For those of you keeping score at home: Rosa tried a ride not because her husband said she’d like most of it, but because a total stranger recommended it. I’d like to think sharing her daughter’s favorite played into her decision as well.
She had my arm in a death grip, and constantly said, “That WASN’T the big drop!?” The ending was declared “bad,” but she said she would go again the next day we visited. The Awesome (and persuasive) Happy Disney Person at the photo counter greeted her with an excited, “You did it!” That’s pretty ironic considering that specific Cast Member had never worked up the courage to try it herself.
We crossed the park yet again, to get back to our planned tour of Tomorrowland. Stopping for PhotoPass opportunities was a given, because no matter how many times Cinderella’s Castle is passed, it’s impossible not to pose before it. We also had to take a picture of the little Pinocchio statue.
We made it to the Buzz Lightyear ride seemingly in time to get on the short stand by line, before using the FastPass Plus to get us a twofer. The line stopped cold when we got on it, forcing us to have a little queue based excitement and jump the turnstile to get to the FastPass side before ours expired. The ride stuck in the perfect spot for me, allowing a score above 700,000! There was some discussion about who needed to be facing which way in the other car that I was in no way going to get involved in. Rosa and Anabelle both scored significantly lower.
The Ranger himself had a short line and we excitedly went to meet him in our matching shirts. Buzz ended up being far more enthusiastic than we were. My guess is that the princesses see piles of girls dressed as them each day, but Buzz only sees a few boys and almost no girls.
He did a little dance and made Anabelle stamp her own autograph book with his name, before trying to get her to take his place while he went for coffee. (I had no idea Mr. Lightyear was such an accomplished mime.) He then took it up a notch by explaining what he wanted to do, completely non-verbally, and following through with the plan.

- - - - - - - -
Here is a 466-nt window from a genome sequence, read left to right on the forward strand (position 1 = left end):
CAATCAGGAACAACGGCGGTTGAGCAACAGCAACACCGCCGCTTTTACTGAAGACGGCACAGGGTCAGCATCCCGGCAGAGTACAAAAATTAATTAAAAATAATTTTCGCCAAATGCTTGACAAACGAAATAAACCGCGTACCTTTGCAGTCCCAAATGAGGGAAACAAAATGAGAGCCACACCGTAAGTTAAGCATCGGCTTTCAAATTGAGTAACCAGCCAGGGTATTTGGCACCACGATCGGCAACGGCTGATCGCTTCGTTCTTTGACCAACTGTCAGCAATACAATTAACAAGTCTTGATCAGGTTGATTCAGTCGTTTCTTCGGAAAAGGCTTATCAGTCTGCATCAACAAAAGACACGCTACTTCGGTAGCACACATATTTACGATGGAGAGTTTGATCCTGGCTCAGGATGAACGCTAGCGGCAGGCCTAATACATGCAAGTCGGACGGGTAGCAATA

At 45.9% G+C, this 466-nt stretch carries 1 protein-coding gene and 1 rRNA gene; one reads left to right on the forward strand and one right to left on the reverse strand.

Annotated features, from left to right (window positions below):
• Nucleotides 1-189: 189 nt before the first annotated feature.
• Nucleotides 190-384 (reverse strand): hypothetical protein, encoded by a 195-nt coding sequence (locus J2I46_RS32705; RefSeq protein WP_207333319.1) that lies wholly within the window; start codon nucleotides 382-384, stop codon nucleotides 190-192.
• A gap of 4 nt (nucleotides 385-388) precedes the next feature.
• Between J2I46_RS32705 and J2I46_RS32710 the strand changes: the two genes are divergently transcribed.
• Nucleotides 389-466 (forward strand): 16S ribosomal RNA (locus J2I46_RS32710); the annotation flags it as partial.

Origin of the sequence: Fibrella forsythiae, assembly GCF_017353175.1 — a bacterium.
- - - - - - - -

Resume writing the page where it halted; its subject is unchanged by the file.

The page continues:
He took a page out of Anabelle’s pink fluffy princess book, and stood on line waiting for her autograph. Playing the part of a nervous child perfectly, he hid behind his arm, stutter stepped back and forth, stood happily for a picture, and finally jumped with glee while showing the signed page to the PhotoPass guy. The exuberance continued when he saw I also had a shirt that matched him. After exchanging a proper military salute, he moved the two of us into position on his podium for some impressively posed, defending the galaxy type photos.
We returned to Buzz’s ride, full of inspiration from meeting the man himself. Rosa went alone this time and netted a high score similar to my previous one.
As we passed through the gift shop (of course) after the ride I was surprised at the large number of Donald Duck hats on display. I was unaware he had a new surge in popularity. It turned out he didn’t. The bills were on Perry the Platypus hats. Due to his popularity, by the end of the trip I said, “Oh, there you are Perry,” enough to annoy even myself.
On the way to lunch Anabelle got more stickers, this time from the Disney Vacation Club people. Considering how they shower kids who aren’t wearing birthday pins with stickers, our daughter had enough to wall paper Long Island by the end of the trip.